A comic review article by: Zack Davisson


ADVANCE REVIEW! 2000 AD #1763 will go on sale in the US Wednesday, December 21, 2011.

The end (I think) of Angel Zero. Some crazy shit in Indigo Prime. Guns, lots of guns in Sinister Dexter. And building up to a showdown in Judge Dredd. That's what's in store for you in the latest prog of Britain's long-running sci-fi magazine 2000 AD. 

I've said it before -- and odds are I will say it again -- but anthology formats are always a mixed-bag. I have yet to read an anthology book where every single story was excellent, and 2000 AD runs about 50/50 nowadays. One of the big problems with 2000 AD is that it is all serials. The companion magazine, Judge Dredd Megazine, is much easier to get into as a new reader because they always have at least one self-complete story each issue. Readers need that anchor, a complete reading experience, to give them something to hold onto between reading all of these slices of individual stories. My all-time favorite anthology magazine, Marvel's Epic Illustrated, always maintained a good balance. 2000 AD is sorely lacking that balance.

This issue has only four stories, including the last chapter in Angel Zero. I am going to miss that story, but I am also looking forward to starting a new story from the first chapter. Judge Dredd continues to be the other storyline I enjoy, while Indigo Prime and Sinister Dexter just don't do it for me.

The chapters are:



Script: John Wagner Art: Carlos Ezquerra

Part 6 of this series is still the best story in 2000 AD. Dredd and his fellow judges are hunting a murder they know nothing about, based on a psyker's vague prediction. Her visions of future murders are coming true without fail, but so far the Judges have only arrived on scene to confirm the accuracy of her predications and have been unable to stop them. This issue dropped some bombshell clues and ended with a nice twist that left me in the lurch for the next issue like a proper serial should.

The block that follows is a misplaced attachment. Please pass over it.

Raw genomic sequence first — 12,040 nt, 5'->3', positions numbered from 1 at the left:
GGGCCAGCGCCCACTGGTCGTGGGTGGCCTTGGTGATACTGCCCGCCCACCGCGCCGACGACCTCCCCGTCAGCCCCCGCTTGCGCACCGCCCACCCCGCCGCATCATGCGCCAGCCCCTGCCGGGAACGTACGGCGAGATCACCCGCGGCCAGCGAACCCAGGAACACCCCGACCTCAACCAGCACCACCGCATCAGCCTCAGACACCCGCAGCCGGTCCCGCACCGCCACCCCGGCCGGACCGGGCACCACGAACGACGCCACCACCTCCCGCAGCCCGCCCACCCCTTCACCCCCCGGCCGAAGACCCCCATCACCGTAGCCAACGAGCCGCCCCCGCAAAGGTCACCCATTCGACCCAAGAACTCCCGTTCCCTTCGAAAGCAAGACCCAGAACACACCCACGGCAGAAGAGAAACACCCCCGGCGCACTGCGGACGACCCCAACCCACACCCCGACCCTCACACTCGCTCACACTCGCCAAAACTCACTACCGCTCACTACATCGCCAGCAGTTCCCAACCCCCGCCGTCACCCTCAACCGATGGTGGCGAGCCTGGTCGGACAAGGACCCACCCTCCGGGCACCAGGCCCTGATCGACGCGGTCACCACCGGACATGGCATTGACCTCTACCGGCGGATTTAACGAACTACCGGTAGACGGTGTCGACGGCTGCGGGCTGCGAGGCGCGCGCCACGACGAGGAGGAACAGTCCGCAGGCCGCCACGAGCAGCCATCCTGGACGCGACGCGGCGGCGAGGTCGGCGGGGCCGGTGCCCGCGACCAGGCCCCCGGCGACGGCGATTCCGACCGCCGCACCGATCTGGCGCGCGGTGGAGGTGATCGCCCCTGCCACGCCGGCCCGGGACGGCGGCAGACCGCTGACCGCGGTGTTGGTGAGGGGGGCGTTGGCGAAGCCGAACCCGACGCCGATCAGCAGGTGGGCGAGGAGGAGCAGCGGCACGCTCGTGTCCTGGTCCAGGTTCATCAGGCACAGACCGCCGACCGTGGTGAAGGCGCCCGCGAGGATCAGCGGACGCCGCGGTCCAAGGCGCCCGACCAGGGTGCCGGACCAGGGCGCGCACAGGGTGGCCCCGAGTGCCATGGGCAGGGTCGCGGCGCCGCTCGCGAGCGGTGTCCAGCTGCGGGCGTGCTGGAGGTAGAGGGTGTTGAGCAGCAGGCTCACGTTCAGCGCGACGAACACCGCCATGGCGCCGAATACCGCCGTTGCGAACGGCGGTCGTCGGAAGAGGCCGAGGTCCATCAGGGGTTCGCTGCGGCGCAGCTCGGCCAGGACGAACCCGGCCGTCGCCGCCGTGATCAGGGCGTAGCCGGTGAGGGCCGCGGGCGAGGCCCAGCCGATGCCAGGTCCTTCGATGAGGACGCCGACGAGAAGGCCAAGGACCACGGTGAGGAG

I love seeing Carlos Ezquerra's art in this story. Ezquerra is an old-school Judge Dredd artist, who drew Mega City-One's main lawman back when I was reading the Eagle comic American reprints in the '80s and '90s. He knows how to draw Dredd's bulky costume and skinny body just right, and his art has only improved over the years.



Script: Dan Abnett Art: Anthony Williams

Part 3 of this series. Unlike the other serials, I have been following Sinister Dexter from the beginning, but I just don't think I am ever going to dig it. 

Both the art and story come off as amateurish. Abnett seems to be trying too hard to capture that action-movie style with a sort of Tarantinos-meet-The Matrix vibe, but what works well on the screen is tired and clich├ęd on the page. 

Or maybe I am just bored with this kind of storytelling.



Script: John Smith Art: Chris Weston

The eighth installment in this serial, Indigo Prime is the other series I just can't get into. If Sinister Dexter is derivative of action films, then Indigo Prime is derivative of the "wide-screen" -- comics style of Grant Morrison. Writer John Smith peppers his sci-fi with made-up words like "Anthropocalypse" and "Nth Dimensional Explosion/Implostions" that tries to trip you out, but it just falls flat.

Chris Weston's art has a problem I have been seeing lately; beautiful backgrounds, with stiff, unconvincing figures. His big splash pages and such are pretty good, and he draws a mean in-dimensional space, but when he has to have people talk to each other... no expression, no emotion.



Script: Kek-W Art: John Burns

This story, on the other hand, is all good. Good story. Good art. Accessible and easy to jump into in the middle. I will be sorry to see Angel Zero go. I came into this story midway, but I have enjoyed every chapter and would love to read the whole thing in a collected edition some day. 

John Burns' art is especially pretty, and the prettiness is a nice contrast to much of the starker and bleak art of 2000 AD. The bright, painterly art is easy on the eye, and Burns' characters come to life with verve and emotion is the same way that Chris Weston's don't. I think this is the last chapter. It reads like the last chapter. if Angel Zero has to end, it was ended very nicely. Well done.

Hopefully next prog the replacement story for Angel Zero will be one I like, otherwise the balance will shift from 50/50. And that is also the nature of an ongoing anthology piece. If you don't like a certain set of stories, just wait long enough and you will get a new crop. I would love it if every story was bursting at the seams with awesome, but for that I go to the Judge Dredd Megazine.



Zack Davisson is a freelance writer and life-long comics fan. He owned a comic shop in Seattle during the '90s, during which time he had the glorious (and unpaid) gig as pop-culture expert for NPR. He has lived in three countries, has degrees in Fine Art and Japanese Studies, and has been a contributing writer to magazines like Japanzine and Kansai Time-Out. He currently lives in Seattle, WA with his wife Miyuki. You can catch more of Zack’s reviews on his blog Japan Reviewed or read his translations of Japanese ghost stories on Hyakumonogatari Kaidankai.

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